An opening is the first paragraph that appears right after the headline or sub-headline. It’s sometimes called a hook, because that’s what it does: it hooks readers and motivates them to stay on the page.
Your opening might be
… a startling fact: “The rules of managing money have changed in the last six months.”
… a question: “Are you ready for …”
… the first sentence of a story: “It wasn’t so long ago. I was working as a productivity coach. As part of my coaching, I would ask my clients, ‘What’s your morning ritual?'”
There’s one opening that can be especially tricky.
“If you’re on this page, you’re probably searching for a …”
Or, “You’re probably looking for someone to show you the best way to save for retirement…”
Or we might see a variation without the “probably:”
“You’re looking for someone to dig deeply for the real reason people choose your brand.”
This “we assume” opening needs to be used with care because you’re telling your reader’s story. If you know your audience well, your readers will recognize themselves. They’ll say enthusiastically, “That’s my story!”
But when you impose your own story on your audience, you can get pushback.
One relationship coach sent an email marketing message that began, “I bet you’re looking for a new relationship!” One of her readers posted in social media, “I’ve been happily married to the same person for thirty years. That was a quick unsubscribe.”
It’s like a friend saying, “You’re probably going to be watching the football game on Monday,” when you loathe sports and are more likely to attend the opera.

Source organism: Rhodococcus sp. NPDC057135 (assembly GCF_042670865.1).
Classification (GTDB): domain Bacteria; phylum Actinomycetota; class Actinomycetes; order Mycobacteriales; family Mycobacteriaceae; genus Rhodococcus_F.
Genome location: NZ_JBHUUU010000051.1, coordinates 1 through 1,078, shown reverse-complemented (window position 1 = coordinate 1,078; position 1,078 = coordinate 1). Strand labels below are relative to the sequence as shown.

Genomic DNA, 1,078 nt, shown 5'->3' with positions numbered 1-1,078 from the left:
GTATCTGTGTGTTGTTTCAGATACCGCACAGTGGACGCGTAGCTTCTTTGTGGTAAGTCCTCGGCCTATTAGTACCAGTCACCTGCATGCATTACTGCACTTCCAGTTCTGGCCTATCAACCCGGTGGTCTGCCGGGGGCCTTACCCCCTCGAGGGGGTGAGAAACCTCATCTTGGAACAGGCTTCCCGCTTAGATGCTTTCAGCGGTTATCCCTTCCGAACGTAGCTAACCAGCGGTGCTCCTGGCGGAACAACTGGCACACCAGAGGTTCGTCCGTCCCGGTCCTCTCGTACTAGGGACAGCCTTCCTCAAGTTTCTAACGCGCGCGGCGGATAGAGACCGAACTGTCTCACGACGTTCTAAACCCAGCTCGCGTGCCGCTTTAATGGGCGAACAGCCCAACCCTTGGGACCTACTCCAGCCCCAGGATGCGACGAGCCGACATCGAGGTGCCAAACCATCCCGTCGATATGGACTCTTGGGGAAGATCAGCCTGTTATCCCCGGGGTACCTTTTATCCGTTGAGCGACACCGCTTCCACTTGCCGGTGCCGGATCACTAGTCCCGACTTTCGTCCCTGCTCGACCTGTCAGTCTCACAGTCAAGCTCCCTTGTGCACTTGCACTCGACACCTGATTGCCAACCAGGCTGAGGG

You can also attract the wrong audience.
Recently I got an invitation to attend a networking event. The organizer wrote, “If you are hesitant about attending, answer this simple question: Aren’t you tired of networking that fails to produce results? At [our event], expect to leave with a new contact that just might turn into a client or business partner for years to come.”
Now as it happens, I really enjoy networking. But I’m not sure I want to go and meet people who are tired of attending networking events! Maybe they’re just not good networkers.
Besides, does the organizer really want to fill a room with people who are worn out with networking? I suspect not.
So what can you do instead?
The simple fix: Replace assumptions with questions, hypotheticals and multiple scenarios.
That’s why many copywriters begin by asking, “Can you relate to these scenarios?”
Hypotheticals read like this:
If you’re an entrepreneur, and you’ve ever felt overwhelmed by all you have to do, you may have been advised to hire an accountability coach.
Or they present exemplar scenarios, as I do on this sales page for my Become A Copywriter course:
Mary, who’s bored to tears with tech writing and wondering if she’s creative enough to write sales copy
Bill, who’s had it up to here with life in the corporate cube, and wants to start copywriting “on the side” as the first step to self-employed freedom
Suzanne, who’s done some copywriting and can’t figure out how to expand into a full-time, lucrative business
Or they identify their target in a straightforward way, “This message is for you if you’re ready to find your soulmate.” That way you politely exclude the readers who found a soulmate, or who feel their cat is all the soulmate they want right now. You honor the reality that not everyone will share this story.
BTW, if you’ve never worked with me before, and you’re looking for some fast answers to your marketing questions, let’s start with a laser consultation. In just 45 minutes we’ll solve your top marketing challenge — whether it’s a copywriting review, a search for your best story or a big-picture strategy question. Click here to learn more.